What’s Up in the Sky – July, 2013
Stars, Of Course
I feel sorry for stars. After all, when it comes to astronomy, they should be the stars of the show, so to speak. When people see me loading my telescope into the car they will often ask if I’m going out looking at the stars. In fact many amateur astronomers are affectionately referred to as “stargazers”.
But the truth of the matter is we hardly ever use the telescope to look at individual stars. We observe star clusters, exploded stars, and double stars, but through a telescope, most stars look the same with slight variations in color and vast differences in brightness, both of which can be seen with the naked eye.
That’s why I think the fun of looking at the stars lies in knowing what you are looking at. And this month’s sky has quite the variety.
There are a number of internet videos comparing the sizes of stars, but that’s just the beginning. For example, facing east, locate the Summer Triangle formed by the stars Vega, Deneb and Altair Deneb, the star farthest to the north (left), is sixty thousand times as luminous as the sun, which is why it’s a good thing it’s sixteen hundred light years away. In fact, its enormous intrinsic brightness makes it one of the most remote stars visible to the naked eye.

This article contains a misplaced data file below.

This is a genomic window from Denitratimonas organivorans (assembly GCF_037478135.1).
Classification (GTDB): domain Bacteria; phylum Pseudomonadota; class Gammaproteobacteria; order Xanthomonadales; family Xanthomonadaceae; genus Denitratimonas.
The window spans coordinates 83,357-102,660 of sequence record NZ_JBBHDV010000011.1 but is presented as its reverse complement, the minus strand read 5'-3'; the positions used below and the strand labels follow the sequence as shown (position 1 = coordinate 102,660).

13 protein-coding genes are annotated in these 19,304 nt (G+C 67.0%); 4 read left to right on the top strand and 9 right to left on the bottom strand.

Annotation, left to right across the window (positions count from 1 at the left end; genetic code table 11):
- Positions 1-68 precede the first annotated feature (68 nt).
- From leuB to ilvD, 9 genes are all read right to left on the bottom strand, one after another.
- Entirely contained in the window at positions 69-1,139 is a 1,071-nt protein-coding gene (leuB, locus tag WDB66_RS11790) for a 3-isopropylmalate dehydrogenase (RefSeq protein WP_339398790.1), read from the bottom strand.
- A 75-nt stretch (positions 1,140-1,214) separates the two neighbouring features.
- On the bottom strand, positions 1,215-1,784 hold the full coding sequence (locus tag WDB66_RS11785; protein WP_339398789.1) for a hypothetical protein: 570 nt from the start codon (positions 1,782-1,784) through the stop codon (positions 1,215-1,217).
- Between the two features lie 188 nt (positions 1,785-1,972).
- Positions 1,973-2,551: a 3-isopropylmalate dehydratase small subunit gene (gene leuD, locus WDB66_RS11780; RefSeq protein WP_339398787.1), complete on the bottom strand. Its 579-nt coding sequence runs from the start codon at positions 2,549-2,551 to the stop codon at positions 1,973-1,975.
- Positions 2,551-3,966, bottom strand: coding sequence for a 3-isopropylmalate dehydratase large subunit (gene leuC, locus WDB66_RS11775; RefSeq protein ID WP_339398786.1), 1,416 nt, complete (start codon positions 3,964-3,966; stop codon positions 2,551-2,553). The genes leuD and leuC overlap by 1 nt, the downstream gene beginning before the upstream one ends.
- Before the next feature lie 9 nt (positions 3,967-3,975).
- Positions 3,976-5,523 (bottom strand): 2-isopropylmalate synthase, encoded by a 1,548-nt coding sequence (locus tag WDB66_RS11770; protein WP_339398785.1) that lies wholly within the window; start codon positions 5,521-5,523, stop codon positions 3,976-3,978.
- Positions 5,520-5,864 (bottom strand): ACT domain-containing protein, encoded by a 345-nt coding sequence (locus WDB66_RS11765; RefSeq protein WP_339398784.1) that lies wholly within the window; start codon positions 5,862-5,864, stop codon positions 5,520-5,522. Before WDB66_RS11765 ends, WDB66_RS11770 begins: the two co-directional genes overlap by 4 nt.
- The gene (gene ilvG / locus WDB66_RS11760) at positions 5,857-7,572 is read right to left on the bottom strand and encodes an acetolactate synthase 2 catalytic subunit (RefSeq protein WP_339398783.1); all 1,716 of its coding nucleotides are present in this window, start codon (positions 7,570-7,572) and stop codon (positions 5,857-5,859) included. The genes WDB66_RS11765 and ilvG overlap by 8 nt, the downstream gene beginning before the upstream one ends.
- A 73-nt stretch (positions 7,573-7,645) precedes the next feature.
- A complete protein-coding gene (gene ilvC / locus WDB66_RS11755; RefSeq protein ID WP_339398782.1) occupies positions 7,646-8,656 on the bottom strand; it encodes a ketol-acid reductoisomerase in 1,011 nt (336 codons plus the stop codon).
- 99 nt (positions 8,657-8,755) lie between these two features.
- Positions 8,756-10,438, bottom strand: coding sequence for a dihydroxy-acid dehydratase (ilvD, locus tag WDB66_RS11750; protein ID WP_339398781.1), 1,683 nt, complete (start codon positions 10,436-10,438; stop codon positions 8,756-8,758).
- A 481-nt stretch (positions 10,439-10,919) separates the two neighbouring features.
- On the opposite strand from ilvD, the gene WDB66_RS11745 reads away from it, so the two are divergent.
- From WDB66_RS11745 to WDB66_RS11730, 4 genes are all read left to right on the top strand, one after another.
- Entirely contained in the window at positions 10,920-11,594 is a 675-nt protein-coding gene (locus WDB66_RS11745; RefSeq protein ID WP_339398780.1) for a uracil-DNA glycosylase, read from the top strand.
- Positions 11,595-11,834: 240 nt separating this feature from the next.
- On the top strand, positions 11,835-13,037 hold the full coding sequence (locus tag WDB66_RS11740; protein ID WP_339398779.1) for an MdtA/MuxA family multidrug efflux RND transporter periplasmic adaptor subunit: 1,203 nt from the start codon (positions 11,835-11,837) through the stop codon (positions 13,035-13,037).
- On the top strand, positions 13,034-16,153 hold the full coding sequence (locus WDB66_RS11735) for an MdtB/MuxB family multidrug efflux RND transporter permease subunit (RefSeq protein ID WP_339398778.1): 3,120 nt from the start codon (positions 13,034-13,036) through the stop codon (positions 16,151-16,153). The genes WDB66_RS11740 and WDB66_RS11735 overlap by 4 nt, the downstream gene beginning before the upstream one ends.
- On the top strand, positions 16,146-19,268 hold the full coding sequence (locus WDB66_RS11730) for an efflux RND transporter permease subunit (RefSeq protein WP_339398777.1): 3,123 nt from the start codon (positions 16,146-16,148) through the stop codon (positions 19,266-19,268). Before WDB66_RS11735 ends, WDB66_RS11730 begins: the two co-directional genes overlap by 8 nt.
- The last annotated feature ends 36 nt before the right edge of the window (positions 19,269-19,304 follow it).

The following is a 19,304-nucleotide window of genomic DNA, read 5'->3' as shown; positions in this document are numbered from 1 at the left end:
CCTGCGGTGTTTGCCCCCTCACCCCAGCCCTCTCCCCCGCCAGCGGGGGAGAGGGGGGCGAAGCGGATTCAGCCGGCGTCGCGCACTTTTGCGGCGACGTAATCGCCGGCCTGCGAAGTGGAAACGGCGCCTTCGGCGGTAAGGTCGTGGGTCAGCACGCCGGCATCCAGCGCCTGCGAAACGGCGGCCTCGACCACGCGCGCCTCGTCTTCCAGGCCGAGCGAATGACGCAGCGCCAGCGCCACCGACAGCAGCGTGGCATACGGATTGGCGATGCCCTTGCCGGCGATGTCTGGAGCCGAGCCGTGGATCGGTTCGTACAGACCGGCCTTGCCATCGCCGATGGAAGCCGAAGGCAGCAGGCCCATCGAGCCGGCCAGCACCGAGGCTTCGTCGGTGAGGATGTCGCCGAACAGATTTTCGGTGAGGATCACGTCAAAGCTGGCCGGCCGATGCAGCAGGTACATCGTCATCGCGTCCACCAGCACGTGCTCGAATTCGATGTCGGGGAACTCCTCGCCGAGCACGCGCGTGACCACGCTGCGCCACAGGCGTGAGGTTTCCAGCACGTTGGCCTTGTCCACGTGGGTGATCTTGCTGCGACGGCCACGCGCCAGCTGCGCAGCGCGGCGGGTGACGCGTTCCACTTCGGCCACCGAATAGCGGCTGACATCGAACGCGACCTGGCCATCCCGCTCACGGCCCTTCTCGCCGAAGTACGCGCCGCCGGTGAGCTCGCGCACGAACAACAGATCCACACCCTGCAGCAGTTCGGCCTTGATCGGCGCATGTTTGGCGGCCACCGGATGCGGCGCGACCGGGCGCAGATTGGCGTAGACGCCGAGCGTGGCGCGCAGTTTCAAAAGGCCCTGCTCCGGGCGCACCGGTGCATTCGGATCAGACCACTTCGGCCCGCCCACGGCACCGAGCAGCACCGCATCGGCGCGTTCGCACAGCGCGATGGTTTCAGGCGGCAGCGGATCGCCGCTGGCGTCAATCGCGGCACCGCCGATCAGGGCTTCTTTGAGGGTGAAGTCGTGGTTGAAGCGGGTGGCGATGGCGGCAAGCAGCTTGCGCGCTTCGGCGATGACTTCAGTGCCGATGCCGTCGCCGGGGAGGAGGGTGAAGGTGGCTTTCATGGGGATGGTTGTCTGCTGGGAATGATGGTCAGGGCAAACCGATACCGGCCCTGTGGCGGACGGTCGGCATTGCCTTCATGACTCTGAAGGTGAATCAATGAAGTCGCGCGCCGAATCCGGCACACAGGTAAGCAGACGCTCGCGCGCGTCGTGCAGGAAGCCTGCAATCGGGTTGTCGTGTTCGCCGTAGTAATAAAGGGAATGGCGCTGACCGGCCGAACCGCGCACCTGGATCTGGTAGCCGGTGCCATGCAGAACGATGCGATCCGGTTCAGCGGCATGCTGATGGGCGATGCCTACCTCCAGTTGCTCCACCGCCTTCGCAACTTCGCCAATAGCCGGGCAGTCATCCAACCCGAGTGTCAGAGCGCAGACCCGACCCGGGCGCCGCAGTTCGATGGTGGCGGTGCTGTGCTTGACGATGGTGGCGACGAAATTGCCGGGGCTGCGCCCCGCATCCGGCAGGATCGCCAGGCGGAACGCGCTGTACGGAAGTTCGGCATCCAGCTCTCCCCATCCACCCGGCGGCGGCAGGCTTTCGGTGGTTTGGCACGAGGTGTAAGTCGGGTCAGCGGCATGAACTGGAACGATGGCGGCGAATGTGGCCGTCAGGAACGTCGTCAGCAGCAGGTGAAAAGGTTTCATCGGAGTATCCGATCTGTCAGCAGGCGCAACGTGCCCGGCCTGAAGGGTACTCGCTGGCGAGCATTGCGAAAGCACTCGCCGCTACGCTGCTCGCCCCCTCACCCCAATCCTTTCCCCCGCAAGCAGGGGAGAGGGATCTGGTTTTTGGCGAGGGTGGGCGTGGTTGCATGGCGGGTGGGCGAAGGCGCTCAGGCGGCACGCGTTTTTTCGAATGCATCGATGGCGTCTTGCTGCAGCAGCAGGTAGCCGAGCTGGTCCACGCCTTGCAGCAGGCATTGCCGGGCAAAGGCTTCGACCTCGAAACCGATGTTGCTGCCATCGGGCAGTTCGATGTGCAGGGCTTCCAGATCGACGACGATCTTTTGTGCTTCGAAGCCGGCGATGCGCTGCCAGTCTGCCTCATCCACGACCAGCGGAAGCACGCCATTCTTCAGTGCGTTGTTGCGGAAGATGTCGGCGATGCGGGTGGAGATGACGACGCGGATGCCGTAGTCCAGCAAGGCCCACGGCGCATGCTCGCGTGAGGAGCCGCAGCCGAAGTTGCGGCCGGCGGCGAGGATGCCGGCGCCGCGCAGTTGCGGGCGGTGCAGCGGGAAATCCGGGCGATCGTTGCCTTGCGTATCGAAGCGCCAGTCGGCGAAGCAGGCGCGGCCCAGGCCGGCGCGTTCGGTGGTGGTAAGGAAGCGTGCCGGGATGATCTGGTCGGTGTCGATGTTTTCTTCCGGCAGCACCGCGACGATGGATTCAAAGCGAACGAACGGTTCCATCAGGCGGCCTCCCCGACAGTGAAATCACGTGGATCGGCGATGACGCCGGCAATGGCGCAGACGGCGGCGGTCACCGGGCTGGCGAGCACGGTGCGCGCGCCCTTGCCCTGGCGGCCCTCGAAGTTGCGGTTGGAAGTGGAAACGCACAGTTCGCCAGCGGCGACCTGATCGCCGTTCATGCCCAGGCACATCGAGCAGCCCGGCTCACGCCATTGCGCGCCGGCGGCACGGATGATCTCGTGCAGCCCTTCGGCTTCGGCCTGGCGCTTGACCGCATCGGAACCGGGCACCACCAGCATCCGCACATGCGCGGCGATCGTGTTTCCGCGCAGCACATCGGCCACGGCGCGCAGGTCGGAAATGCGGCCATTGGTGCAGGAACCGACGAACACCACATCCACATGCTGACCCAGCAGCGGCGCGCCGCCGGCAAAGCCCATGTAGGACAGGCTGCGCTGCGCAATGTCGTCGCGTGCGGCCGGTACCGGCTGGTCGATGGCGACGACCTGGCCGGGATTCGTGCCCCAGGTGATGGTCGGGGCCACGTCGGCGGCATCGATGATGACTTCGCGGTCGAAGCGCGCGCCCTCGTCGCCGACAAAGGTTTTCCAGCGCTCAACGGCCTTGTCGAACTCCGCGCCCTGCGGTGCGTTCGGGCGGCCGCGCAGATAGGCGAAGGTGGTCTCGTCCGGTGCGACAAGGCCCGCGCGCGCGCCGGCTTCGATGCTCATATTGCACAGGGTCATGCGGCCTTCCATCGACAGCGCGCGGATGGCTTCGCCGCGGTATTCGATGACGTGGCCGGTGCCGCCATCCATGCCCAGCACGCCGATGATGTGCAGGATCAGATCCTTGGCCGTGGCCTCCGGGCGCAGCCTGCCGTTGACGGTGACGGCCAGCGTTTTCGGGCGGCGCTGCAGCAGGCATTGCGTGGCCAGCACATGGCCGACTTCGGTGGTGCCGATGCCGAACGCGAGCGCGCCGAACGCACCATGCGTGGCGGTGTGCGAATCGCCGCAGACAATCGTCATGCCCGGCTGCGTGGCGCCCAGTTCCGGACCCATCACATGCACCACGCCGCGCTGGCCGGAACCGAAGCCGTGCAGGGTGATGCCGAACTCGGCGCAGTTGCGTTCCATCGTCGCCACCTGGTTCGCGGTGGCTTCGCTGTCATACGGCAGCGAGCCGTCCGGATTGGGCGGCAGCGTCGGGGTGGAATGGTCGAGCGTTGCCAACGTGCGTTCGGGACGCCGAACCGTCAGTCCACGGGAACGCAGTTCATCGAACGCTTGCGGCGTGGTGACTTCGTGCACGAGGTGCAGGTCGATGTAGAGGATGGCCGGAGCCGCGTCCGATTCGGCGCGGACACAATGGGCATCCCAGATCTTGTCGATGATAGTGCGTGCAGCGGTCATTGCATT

The star at the top of the triangle, Vega, appears to be the brightest, but is only about sixty times as luminous as the Sun. It appears bright because it’s close – a mere 25 light years away. So there’s your lesson in apparent vs absolute brightness:: Nearby Vega only appears bright but far distant Deneb is absolutely a thousand times brighter.
Deneb is also very large, about two hundred times the diameter of the sun. But the biggest star in our sky is Antares, in the constellation Scorpius. With a diameter almost nine hundred times that of the Sun, if it were located at the center of our solar system, its outer surface would extend beyond the orbit of Mars!
Remember last month’s brightest star, Arcturus, the trivia question answer? Though not as big as Antares, it is an orange giant whose color can easily be seen. To the naked eye it appears slightly reddish, but if you view it through a telescope slightly out of focus, its color is more apparent.
Arcturus has a large proper motion, or sideways drift across the sky. And it is not moving in the general direction of most stars in the disc of our galaxy, but is actually cutting perpendicularly through it.
So you see, this month there are more than just fireworks up in the sky.
This month in history:
July 4: Deep impact collides with comet – 2005
July 7: Mars rover, Opportunity is launched – 2003
July 10: First transatlantic TV signals made possible by launch of Telstar – 1962
July 18: India launches its own satellite, becoming the seventh nation to do so – 1980
July 20: Humans walk on Moon for the first time – 1969
July 28: First photo of total solar eclipse – 1851